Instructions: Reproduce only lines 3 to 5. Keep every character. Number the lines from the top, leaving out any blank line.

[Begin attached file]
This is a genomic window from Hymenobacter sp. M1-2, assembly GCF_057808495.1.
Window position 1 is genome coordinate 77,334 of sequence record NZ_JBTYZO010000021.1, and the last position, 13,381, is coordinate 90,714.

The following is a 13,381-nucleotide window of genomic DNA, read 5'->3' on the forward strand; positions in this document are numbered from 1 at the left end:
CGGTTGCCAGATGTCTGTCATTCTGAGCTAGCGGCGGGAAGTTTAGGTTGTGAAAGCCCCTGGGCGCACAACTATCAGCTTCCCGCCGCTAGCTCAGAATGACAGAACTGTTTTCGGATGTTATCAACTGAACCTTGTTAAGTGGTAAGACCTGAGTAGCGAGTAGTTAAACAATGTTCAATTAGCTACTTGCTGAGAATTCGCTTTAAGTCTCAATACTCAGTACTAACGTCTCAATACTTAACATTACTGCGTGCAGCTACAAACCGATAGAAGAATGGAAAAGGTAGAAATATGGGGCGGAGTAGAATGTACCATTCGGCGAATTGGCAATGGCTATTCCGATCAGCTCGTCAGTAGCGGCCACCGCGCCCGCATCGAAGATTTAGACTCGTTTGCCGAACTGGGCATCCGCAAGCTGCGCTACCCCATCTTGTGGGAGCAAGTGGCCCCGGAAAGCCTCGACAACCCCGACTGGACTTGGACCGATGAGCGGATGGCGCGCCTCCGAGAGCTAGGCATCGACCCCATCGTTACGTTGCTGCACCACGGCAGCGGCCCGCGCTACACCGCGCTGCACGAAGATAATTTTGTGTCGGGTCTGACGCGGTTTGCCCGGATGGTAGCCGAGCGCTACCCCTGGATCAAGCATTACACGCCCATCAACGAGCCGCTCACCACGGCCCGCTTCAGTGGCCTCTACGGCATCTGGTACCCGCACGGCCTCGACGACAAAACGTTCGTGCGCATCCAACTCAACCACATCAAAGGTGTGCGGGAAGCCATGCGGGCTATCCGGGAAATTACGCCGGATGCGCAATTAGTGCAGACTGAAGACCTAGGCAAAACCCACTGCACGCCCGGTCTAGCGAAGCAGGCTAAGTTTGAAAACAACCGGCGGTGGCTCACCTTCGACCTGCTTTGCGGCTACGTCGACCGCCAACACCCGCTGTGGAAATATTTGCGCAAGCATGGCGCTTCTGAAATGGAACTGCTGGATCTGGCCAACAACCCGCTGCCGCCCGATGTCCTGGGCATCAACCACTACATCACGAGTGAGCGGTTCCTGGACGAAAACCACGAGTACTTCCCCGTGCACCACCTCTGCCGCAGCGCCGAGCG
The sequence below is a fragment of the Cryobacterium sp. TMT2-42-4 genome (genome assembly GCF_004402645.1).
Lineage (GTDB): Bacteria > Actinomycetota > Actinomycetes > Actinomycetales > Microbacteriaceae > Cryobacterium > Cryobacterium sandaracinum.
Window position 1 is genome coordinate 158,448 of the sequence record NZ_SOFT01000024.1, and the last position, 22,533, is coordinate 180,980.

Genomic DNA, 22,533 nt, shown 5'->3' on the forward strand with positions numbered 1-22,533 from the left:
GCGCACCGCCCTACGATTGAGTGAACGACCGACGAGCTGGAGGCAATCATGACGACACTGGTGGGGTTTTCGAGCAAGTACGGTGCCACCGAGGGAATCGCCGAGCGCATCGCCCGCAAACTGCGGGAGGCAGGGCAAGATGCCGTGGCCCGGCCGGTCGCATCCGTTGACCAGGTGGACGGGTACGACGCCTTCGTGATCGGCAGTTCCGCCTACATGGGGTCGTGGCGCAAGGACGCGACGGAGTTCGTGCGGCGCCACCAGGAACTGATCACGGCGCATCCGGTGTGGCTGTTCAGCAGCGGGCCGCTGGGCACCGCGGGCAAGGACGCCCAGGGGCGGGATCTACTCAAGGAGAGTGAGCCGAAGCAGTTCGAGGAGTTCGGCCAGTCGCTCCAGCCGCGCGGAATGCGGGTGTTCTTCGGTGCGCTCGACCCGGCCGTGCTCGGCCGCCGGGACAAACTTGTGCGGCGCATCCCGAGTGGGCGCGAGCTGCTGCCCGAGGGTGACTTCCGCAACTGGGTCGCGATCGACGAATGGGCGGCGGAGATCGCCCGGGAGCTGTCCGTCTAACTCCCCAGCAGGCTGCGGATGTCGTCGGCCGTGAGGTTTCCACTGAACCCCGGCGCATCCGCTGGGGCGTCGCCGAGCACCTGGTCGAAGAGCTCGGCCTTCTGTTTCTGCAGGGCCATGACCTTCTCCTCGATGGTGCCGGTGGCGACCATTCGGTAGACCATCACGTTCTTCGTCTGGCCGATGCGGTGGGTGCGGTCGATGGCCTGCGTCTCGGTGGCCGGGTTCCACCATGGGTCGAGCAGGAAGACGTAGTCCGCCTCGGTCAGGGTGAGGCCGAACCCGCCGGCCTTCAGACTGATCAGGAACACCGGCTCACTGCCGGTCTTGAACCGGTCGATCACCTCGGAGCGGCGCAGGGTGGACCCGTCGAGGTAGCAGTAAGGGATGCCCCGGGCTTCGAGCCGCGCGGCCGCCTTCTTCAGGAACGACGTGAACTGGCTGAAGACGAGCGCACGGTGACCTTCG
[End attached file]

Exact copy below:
The following is a 13,381-nucleotide window of genomic DNA, read 5'->3' on the forward strand; positions in this document are numbered from 1 at the left end:
CGGTTGCCAGATGTCTGTCATTCTGAGCTAGCGGCGGGAAGTTTAGGTTGTGAAAGCCCCTGGGCGCACAACTATCAGCTTCCCGCCGCTAGCTCAGAATGACAGAACTGTTTTCGGATGTTATCAACTGAACCTTGTTAAGTGGTAAGACCTGAGTAGCGAGTAGTTAAACAATGTTCAATTAGCTACTTGCTGAGAATTCGCTTTAAGTCTCAATACTCAGTACTAACGTCTCAATACTTAACATTACTGCGTGCAGCTACAAACCGATAGAAGAATGGAAAAGGTAGAAATATGGGGCGGAGTAGAATGTACCATTCGGCGAATTGGCAATGGCTATTCCGATCAGCTCGTCAGTAGCGGCCACCGCGCCCGCATCGAAGATTTAGACTCGTTTGCCGAACTGGGCATCCGCAAGCTGCGCTACCCCATCTTGTGGGAGCAAGTGGCCCCGGAAAGCCTCGACAACCCCGACTGGACTTGGACCGATGAGCGGATGGCGCGCCTCCGAGAGCTAGGCATCGACCCCATCGTTACGTTGCTGCACCACGGCAGCGGCCCGCGCTACACCGCGCTGCACGAAGATAATTTTGTGTCGGGTCTGACGCGGTTTGCCCGGATGGTAGCCGAGCGCTACCCCTGGATCAAGCATTACACGCCCATCAACGAGCCGCTCACCACGGCCCGCTTCAGTGGCCTCTACGGCATCTGGTACCCGCACGGCCTCGACGACAAAACGTTCGTGCGCATCCAACTCAACCACATCAAAGGTGTGCGGGAAGCCATGCGGGCTATCCGGGAAATTACGCCGGATGCGCAATTAGTGCAGACTGAAGACCTAGGCAAAACCCACTGCACGCCCGGTCTAGCGAAGCAGGCTAAGTTTGAAAACAACCGGCGGTGGCTCACCTTCGACCTGCTTTGCGGCTACGTCGACCGCCAACACCCGCTGTGGAAATATTTGCGCAAGCATGGCGCTTCTGAAATGGAACTGCTGGATCTGGCCAACAACCCGCTGCCGCCCGATGTCCTGGGCATCAACCACTACATCACGAGTGAGCGGTTCCTGGACGAAAACCACGAGTACTTCCCCGTGCACCACCTCTGCCGCAGCGCCGAGCG
The sequence below is a fragment of the Cryobacterium sp. TMT2-42-4 genome (genome assembly GCF_004402645.1).